Armin's World Tour of Scotland

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Facts of the Day:
Date: 02/July/2002
From: Penrith
Via: New Abbey
To: Dumfries
Miles: 108
Midges: 5 (Estimate)
Weather: Sunshine and showers (again)
Mood: Good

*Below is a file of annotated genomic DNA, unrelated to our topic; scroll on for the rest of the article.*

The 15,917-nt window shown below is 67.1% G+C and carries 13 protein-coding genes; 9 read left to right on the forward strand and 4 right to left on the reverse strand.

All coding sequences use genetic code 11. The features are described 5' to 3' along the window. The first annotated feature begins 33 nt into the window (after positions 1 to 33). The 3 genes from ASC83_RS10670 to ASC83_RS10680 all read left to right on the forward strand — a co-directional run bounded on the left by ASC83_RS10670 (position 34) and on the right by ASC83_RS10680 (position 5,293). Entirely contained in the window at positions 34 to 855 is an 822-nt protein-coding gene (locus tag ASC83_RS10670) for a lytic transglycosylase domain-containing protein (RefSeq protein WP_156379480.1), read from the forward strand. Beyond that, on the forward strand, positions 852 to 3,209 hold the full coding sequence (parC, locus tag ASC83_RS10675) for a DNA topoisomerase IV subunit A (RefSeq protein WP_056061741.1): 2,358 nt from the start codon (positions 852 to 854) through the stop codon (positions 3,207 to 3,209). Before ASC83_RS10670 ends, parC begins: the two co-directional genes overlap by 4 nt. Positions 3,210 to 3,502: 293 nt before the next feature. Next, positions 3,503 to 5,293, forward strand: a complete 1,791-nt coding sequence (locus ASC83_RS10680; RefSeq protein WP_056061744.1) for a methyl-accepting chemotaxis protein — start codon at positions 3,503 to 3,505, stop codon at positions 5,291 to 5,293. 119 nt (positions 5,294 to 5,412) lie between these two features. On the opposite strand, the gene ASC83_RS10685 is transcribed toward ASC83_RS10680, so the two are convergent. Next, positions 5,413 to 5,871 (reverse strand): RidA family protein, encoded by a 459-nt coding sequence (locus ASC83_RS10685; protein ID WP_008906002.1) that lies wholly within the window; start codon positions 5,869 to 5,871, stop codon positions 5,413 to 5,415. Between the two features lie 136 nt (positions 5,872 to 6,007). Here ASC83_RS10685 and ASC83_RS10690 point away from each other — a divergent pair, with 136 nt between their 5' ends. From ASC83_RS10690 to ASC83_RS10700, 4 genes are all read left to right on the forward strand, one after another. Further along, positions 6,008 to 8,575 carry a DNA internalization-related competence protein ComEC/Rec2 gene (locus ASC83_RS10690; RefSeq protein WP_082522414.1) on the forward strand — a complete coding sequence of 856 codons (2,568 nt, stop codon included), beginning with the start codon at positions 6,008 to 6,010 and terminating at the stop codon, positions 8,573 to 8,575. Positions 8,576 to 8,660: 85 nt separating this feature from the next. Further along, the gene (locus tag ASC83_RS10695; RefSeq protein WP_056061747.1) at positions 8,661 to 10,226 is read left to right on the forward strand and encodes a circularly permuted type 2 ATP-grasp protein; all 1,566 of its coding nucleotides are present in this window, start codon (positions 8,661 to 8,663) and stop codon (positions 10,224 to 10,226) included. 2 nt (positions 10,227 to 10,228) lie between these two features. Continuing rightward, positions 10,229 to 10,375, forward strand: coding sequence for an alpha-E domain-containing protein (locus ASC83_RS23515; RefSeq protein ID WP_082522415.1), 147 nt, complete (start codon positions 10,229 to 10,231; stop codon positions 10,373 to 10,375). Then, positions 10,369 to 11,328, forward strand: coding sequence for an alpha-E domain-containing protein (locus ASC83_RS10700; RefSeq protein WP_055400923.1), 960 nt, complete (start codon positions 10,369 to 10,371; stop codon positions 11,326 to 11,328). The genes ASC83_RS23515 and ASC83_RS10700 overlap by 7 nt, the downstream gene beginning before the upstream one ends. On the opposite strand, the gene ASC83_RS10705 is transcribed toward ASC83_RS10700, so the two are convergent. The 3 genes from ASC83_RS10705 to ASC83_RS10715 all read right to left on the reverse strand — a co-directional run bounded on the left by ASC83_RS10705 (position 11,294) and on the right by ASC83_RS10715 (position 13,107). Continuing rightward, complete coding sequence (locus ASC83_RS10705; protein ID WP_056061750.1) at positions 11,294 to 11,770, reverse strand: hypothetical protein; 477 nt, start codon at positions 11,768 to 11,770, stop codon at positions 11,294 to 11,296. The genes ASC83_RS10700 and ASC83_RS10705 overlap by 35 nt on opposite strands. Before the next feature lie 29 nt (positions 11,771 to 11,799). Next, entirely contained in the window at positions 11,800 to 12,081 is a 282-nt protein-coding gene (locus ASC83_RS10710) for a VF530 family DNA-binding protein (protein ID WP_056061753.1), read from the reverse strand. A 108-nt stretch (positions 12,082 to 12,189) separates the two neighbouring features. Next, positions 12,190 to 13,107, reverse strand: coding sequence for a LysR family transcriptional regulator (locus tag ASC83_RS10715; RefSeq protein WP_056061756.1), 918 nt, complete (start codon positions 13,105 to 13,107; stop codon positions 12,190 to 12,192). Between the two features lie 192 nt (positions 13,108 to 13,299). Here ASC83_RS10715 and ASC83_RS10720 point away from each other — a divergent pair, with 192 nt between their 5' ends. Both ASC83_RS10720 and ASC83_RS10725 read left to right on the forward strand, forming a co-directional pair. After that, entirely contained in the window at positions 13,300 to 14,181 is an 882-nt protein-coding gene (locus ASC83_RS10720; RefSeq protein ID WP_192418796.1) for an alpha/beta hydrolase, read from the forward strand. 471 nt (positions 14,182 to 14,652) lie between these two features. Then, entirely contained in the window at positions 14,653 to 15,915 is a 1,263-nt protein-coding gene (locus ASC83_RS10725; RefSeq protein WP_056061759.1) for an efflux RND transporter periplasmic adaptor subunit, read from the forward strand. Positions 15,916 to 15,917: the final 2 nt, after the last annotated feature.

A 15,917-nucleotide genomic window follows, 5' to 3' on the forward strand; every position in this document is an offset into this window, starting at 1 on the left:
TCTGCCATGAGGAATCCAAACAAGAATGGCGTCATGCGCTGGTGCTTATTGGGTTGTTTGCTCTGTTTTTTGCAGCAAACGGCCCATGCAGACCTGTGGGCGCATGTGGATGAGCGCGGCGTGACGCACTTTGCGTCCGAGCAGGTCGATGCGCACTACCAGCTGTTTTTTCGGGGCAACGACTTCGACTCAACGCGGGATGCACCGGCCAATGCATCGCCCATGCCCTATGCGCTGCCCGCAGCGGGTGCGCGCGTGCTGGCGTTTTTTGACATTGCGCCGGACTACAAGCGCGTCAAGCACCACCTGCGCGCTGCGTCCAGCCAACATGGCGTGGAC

Picture of the Welcome to Scotland sign in the rainAfter the night in Penrith I quickly drove the remaining few miles to the border. The first day in Scotland didn't start too promising: When I crossed the border it rained... I left the motorway in Gretna Green to make my way to Dumfries, where I had planned to stay for the night. I found a bed & breakfast quite easily, the Brackenridge Guest House.Picture of Brackenridge Guest House in Dumfries A very large room with en-suite facilities for only GBP 25 (incl breakfast), very good value. And a very good location for my purposes: On the A710 but close to the town centre. With the accomodation sorted for the day I made my way to the village of New Abbey, eight miles south of Dumfries.Picture of the village of New Abbey New Abbey has several attractions. As it started to rain when I arrived the first one for me was the Abbey Cottage tearoom. A tuna sandwich and a tea for lunch. When I had finished my lunch the sun came out and I went to visit the second attraction: Sweethart Abbey. The abbey takes its name from its founder Picture of Sweetheart AbbeyDevorgilla de Balliol, Lady of Galloway. She carried the embalmed heart of her husband John Balliol (Balliol college in Oxford is named after him) around with her for the last 22 years of her life.Picture of the central tower of the abbey The abbey was founded as the last Cisternian abbey in Scotland in 1273. Today only ruins remain, mainly the red sandstone walls of the church (nothing of the roof remains). All the other buildings can only be traced through their foundations, when the abbey was given up their stones were used as building materials for other houses.Picture of Shambellie House Then it was time for the third attraction: Shambellie House - Museum of Costume. It was designed for the Stewart family by David Bryce in 1856. In 1977 Charles Stewart, the great grandson of the original owner William Stewart, donated the house to the National Museums of Scotland together with its unique costume collection. I wasn't allowed to take any pictures inside, so the only picture I can show you is the one from the outside on the left. After so much culturePicture of the beach near Sandyhills it was time for some nature. The Colvend coast on the Solway Firth was my destination, with the first stop at the beach near Sandyhills.Picture of the view from the coastal path at Rockcliffe It was low tide when I arrived here, so the water was quite far away. The closest I got to the water was this burn making its way through the beach to the sea. After a while I drove on to the village of Rockcliffe, where I had a nice walk along a coastal path. Unfortunately the weather had turned cloudier again, so the view wasn't as nice any more. At least it didn't rain and despite the grey weather it was reasonably warm.Picture of the bird The last picture for today is of a fearless bird. When I arrived back at my car it turned up while I was sorting a few things with the door open. It didn't seem to have any fear, allowing me to take photos from very close. I assume it was used to humans and was looking for some breadcrumbs or other food I might have dropped.

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